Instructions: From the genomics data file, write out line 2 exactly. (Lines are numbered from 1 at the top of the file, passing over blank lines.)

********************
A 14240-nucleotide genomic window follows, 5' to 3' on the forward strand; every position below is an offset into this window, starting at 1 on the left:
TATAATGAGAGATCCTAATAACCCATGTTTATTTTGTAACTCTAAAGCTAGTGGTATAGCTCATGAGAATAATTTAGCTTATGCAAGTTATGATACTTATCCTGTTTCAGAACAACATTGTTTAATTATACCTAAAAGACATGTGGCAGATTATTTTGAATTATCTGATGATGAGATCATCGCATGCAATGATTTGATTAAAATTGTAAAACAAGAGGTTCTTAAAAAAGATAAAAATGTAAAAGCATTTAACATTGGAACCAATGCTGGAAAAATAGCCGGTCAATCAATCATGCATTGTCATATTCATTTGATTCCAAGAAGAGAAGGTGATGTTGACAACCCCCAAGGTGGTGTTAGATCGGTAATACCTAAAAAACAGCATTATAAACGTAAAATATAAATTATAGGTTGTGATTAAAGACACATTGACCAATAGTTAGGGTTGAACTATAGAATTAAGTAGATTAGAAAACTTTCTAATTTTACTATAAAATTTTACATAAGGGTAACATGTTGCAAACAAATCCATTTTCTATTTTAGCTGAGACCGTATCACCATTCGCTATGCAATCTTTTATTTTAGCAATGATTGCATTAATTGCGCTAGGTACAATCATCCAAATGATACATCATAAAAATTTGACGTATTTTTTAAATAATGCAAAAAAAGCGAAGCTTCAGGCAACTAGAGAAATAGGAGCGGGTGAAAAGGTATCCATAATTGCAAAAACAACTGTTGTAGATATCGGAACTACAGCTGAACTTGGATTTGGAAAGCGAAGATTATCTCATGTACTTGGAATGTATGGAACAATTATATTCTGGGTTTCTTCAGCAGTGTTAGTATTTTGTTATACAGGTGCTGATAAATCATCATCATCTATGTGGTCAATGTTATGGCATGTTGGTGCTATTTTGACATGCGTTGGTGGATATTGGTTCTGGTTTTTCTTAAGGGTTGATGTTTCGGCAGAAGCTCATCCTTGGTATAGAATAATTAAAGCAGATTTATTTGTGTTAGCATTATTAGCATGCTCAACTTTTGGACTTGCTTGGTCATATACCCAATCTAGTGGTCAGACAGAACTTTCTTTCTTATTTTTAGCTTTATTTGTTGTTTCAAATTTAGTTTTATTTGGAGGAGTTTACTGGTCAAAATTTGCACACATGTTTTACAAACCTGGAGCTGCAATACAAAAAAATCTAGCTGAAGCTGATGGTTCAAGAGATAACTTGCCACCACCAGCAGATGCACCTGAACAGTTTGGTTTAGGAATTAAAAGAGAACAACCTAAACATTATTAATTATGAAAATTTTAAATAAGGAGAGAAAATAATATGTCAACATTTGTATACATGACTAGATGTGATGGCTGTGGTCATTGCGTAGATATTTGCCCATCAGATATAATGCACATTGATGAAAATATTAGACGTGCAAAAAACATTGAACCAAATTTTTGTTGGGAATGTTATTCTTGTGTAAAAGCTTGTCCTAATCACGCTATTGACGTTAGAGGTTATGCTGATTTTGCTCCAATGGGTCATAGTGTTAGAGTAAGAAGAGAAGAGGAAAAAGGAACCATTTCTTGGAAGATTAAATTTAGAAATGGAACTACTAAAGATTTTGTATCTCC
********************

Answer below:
TATAATGAGAGATCCTAATAACCCATGTTTATTTTGTAACTCTAAAGCTAGTGGTATAGCTCATGAGAATAATTTAGCTTATGCAAGTTATGATACTTATCCTGTTTCAGAACAACATTGTTTAATTATACCTAAAAGACATGTGGCAGATTATTTTGAATTATCTGATGATGAGATCATCGCATGCAATGATTTGATTAAAATTGTAAAACAAGAGGTTCTTAAAAAAGATAAAAATGTAAAAGCATTTAACATTGGAACCAATGCTGGAAAAATAGCCGGTCAATCAATCATGCATTGTCATATTCATTTGATTCCAAGAAGAGAAGGTGATGTTGACAACCCCCAAGGTGGTGTTAGATCGGTAATACCTAAAAAACAGCATTATAAACGTAAAATATAAATTATAGGTTGTGATTAAAGACACATTGACCAATAGTTAGGGTTGAACTATAGAATTAAGTAGATTAGAAAACTTTCTAATTTTACTATAAAATTTTACATAAGGGTAACATGTTGCAAACAAATCCATTTTCTATTTTAGCTGAGACCGTATCACCATTCGCTATGCAATCTTTTATTTTAGCAATGATTGCATTAATTGCGCTAGGTACAATCATCCAAATGATACATCATAAAAATTTGACGTATTTTTTAAATAATGCAAAAAAAGCGAAGCTTCAGGCAACTAGAGAAATAGGAGCGGGTGAAAAGGTATCCATAATTGCAAAAACAACTGTTGTAGATATCGGAACTACAGCTGAACTTGGATTTGGAAAGCGAAGATTATCTCATGTACTTGGAATGTATGGAACAATTATATTCTGGGTTTCTTCAGCAGTGTTAGTATTTTGTTATACAGGTGCTGATAAATCATCATCATCTATGTGGTCAATGTTATGGCATGTTGGTGCTATTTTGACATGCGTTGGTGGATATTGGTTCTGGTTTTTCTTAAGGGTTGATGTTTCGGCAGAAGCTCATCCTTGGTATAGAATAATTAAAGCAGATTTATTTGTGTTAGCATTATTAGCATGCTCAACTTTTGGACTTGCTTGGTCATATACCCAATCTAGTGGTCAGACAGAACTTTCTTTCTTATTTTTAGCTTTATTTGTTGTTTCAAATTTAGTTTTATTTGGAGGAGTTTACTGGTCAAAATTTGCACACATGTTTTACAAACCTGGAGCTGCAATACAAAAAAATCTAGCTGAAGCTGATGGTTCAAGAGATAACTTGCCACCACCAGCAGATGCACCTGAACAGTTTGGTTTAGGAATTAAAAGAGAACAACCTAAACATTATTAATTATGAAAATTTTAAATAAGGAGAGAAAATAATATGTCAACATTTGTATACATGACTAGATGTGATGGCTGTGGTCATTGCGTAGATATTTGCCCATCAGATATAATGCACATTGATGAAAATATTAGACGTGCAAAAAACATTGAACCAAATTTTTGTTGGGAATGTTATTCTTGTGTAAAAGCTTGTCCTAATCACGCTATTGACGTTAGAGGTTATGCTGATTTTGCTCCAATGGGTCATAGTGTTAGAGTAAGAAGAGAAGAGGAAAAAGGAACCATTTCTTGGAAGATTAAATTTAGAAATGGAACTACTAAAGATTTTGTATCTCC